MSc Thesis Position in Adult Stem Cells Biology
The Kessler Lab at the Department of Gynecology and Obstetrics (LMU University Hospital) is looking for a highly motivated and skilled master's student to join our state-of-the-art study of patient-specific drug response in ovarian cancer organoid model. High-Grade Serous Ovarian Cancer (HGSOC) is the most lethal gynecological malignancy due to the late detection and therapy resistance-driven high recurrence rate. Previously we have identified the shift in paracrine signalling niche conditions, which is required to support in vitro growth of primary cancer organoids (Hoffmann et al., EMBO journal 2020). In contrast to healthy epithelial tissue of the fallopian tube epithelium, presumptive tissue of origin of HGSOC (Kessler et al., Nature Communications 2015 and 2019), altered requirements for exogenous WNT and BMP signalling suggest the existence of functional interplay between cancer-driving genes and regulators of stemness and differentiation.
To characterise the cellular architecture of the HGSOC organoids and identify putative regulators of the drug response, we will perform single-cell RNA sequencing analysis, followed by the functional downstream analysis of the candidate genes of PDOs lines exposed to treatment with standard therapeutic agents. As a member of our interdisciplinary research team, you will get the opportunity to obtain training and gain experience in comprehensive cell culture and molecular biology techniques required for work with organoids (cultivation, clonal expansion, imaging, CRISPR/ Cas9 editing etc.). You will also help in data analysis, expand theoretical background in adult stem cell biology and deepen understanding of cellular mechanisms of cancer growth.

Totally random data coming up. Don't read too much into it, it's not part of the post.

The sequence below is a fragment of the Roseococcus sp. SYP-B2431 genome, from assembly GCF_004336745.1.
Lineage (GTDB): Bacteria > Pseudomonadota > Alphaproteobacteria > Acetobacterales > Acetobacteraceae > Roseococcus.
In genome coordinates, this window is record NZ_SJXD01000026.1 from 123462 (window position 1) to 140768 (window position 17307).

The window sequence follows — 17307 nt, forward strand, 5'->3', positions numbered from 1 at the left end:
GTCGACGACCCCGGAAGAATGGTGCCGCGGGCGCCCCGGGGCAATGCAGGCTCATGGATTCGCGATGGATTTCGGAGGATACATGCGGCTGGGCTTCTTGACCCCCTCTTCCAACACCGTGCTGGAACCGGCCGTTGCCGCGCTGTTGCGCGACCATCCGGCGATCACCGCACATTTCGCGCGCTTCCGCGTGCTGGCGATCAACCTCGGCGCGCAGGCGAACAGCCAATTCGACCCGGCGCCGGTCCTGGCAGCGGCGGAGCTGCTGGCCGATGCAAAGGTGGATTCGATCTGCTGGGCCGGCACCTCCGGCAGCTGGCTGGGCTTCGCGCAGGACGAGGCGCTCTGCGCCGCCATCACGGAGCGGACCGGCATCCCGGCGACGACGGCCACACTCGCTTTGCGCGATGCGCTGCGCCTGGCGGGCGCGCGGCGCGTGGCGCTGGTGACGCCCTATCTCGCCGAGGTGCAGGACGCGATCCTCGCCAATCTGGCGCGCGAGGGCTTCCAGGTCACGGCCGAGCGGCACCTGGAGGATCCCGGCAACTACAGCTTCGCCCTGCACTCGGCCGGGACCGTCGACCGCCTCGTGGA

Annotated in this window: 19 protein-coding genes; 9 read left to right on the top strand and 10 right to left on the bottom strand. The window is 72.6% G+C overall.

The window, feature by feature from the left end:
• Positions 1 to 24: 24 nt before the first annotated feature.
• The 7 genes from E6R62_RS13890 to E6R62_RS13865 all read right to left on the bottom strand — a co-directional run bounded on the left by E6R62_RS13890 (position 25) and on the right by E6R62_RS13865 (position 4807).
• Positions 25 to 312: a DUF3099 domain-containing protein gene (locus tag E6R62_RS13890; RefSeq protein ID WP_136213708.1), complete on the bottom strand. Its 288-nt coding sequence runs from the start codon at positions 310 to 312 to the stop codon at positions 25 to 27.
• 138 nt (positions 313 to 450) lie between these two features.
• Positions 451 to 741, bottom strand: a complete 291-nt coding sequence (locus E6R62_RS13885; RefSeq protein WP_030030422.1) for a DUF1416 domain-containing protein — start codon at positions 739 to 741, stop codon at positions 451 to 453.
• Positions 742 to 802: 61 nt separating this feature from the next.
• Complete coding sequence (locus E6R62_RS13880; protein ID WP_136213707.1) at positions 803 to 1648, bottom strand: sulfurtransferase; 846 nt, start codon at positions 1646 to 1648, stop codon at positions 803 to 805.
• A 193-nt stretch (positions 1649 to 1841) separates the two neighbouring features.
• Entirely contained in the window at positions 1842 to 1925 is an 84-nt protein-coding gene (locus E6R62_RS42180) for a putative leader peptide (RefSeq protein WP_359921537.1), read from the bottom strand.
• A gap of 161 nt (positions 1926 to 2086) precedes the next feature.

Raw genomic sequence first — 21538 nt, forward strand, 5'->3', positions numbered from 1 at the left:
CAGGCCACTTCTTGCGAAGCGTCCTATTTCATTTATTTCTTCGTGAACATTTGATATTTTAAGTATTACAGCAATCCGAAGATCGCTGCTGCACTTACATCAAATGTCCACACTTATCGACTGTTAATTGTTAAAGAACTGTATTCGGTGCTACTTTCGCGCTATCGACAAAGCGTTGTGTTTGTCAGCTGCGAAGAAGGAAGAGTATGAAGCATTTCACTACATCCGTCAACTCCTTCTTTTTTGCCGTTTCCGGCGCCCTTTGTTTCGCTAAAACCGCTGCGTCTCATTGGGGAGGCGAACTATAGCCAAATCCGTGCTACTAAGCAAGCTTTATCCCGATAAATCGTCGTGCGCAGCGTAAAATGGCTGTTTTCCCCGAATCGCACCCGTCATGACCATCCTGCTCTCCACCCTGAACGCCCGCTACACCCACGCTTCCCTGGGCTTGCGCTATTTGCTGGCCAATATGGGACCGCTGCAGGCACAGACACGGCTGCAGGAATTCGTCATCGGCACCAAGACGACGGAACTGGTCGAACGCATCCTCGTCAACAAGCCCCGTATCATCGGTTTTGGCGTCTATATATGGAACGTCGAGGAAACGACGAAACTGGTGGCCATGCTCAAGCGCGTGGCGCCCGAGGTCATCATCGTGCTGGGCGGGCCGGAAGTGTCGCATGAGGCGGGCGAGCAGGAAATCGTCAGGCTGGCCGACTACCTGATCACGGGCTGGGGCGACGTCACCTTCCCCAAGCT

As soon as possible, winter semester (2021/2022). Interested students of Biology, Biochemistry, or related subjects should send an application including motivation letter, CV, and transcript of records by mail to Dr Mirjana Kessler (Mirjana.Kessler@med.uni-muenchen.de)
- master-cell-biology-kessler-lab (280 KByte)